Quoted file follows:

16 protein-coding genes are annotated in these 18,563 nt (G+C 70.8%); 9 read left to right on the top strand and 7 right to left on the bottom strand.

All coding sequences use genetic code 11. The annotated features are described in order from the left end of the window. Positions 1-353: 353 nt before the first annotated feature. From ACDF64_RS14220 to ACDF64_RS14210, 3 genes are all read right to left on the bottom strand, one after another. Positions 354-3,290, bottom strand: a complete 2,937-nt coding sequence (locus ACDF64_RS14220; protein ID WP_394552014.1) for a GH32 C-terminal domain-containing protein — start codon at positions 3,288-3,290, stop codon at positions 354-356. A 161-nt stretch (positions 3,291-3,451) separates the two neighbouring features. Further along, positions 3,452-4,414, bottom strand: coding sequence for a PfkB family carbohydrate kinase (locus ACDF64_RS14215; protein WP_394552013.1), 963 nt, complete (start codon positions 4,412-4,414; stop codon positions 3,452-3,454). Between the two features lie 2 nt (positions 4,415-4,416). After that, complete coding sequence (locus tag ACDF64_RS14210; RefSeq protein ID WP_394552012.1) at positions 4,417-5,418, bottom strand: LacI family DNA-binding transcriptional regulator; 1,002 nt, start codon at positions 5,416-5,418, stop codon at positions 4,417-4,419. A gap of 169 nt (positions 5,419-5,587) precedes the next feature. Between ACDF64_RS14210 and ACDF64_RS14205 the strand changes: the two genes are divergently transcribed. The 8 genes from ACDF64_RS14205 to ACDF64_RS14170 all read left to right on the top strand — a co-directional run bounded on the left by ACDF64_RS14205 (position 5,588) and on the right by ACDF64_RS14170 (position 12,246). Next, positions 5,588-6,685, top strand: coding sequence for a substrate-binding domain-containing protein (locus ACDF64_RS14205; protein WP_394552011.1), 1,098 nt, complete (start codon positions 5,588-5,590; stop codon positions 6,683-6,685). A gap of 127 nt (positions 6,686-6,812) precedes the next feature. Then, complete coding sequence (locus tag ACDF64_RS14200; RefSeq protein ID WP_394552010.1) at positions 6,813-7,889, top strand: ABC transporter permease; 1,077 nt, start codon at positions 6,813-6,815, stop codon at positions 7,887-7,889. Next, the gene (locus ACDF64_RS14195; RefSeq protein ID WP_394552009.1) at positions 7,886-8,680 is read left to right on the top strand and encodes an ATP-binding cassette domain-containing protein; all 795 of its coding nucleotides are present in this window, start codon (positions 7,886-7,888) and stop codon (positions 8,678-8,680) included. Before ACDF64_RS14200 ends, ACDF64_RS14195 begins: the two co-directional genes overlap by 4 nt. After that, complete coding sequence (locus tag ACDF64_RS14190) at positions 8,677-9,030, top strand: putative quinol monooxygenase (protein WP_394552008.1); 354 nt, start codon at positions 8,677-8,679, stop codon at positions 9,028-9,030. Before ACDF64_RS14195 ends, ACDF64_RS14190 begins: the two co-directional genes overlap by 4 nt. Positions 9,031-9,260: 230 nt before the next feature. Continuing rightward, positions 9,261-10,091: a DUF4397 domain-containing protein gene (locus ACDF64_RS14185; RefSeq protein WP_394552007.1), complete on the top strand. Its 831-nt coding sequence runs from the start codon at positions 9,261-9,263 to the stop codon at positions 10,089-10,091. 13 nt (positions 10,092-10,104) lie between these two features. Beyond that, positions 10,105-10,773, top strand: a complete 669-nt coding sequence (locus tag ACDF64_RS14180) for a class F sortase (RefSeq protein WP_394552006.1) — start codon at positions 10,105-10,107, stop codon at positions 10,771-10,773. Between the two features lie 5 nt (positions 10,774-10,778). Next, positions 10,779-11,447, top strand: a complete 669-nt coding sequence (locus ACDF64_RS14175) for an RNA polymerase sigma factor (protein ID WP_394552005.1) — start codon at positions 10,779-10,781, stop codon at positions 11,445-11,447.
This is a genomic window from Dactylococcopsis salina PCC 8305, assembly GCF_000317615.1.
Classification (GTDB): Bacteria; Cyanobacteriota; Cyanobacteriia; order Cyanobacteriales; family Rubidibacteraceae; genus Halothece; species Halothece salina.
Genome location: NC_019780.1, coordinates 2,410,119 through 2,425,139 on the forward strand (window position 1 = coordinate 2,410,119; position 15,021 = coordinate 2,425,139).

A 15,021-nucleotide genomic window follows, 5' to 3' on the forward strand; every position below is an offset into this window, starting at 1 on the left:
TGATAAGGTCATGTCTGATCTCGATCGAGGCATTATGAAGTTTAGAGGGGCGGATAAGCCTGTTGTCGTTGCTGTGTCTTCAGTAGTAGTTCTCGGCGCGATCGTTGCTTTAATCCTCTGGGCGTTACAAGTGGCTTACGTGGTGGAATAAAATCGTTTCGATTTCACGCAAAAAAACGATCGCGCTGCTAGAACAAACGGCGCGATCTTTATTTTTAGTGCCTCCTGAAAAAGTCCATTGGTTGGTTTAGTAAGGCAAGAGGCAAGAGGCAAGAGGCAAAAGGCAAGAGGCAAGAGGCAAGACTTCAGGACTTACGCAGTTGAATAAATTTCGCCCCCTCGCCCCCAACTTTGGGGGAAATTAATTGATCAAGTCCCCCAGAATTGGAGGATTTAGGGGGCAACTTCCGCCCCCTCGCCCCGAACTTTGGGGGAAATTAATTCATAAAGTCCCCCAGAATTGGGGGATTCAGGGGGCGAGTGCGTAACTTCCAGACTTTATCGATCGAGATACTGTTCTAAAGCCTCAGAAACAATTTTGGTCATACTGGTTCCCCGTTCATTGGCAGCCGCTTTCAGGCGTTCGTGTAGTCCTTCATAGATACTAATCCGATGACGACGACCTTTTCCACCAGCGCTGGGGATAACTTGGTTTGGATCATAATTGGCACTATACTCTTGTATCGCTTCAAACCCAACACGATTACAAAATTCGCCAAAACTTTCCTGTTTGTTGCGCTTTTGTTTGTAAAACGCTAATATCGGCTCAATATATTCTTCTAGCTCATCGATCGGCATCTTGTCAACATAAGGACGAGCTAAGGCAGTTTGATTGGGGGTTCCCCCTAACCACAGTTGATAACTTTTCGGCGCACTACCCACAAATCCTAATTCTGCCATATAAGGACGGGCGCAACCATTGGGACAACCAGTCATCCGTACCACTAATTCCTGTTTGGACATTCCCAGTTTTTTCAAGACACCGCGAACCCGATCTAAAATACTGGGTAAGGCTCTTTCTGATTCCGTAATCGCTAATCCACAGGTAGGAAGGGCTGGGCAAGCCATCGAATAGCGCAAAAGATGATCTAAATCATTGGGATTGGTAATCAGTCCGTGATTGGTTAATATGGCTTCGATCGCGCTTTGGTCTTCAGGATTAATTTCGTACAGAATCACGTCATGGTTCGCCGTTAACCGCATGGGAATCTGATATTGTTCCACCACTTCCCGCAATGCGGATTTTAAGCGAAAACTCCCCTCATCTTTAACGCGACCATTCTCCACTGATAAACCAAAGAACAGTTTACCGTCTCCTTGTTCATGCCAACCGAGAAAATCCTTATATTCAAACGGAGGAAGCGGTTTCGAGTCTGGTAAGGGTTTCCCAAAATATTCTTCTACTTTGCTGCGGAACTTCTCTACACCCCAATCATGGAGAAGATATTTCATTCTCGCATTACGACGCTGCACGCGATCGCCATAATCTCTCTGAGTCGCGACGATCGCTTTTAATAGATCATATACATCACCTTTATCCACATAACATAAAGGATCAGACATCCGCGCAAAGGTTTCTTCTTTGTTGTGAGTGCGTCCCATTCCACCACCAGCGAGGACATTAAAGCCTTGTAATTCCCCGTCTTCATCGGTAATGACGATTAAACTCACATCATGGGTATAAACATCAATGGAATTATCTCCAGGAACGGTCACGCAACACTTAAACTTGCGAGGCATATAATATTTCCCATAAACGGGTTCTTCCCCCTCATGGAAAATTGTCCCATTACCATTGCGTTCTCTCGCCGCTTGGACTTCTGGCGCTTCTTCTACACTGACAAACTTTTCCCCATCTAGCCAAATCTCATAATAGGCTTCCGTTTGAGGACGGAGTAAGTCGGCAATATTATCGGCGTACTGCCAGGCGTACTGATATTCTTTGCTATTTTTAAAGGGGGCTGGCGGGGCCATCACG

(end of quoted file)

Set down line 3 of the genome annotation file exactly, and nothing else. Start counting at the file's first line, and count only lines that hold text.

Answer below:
This is a genomic window from Dactylococcopsis salina PCC 8305, assembly GCF_000317615.1.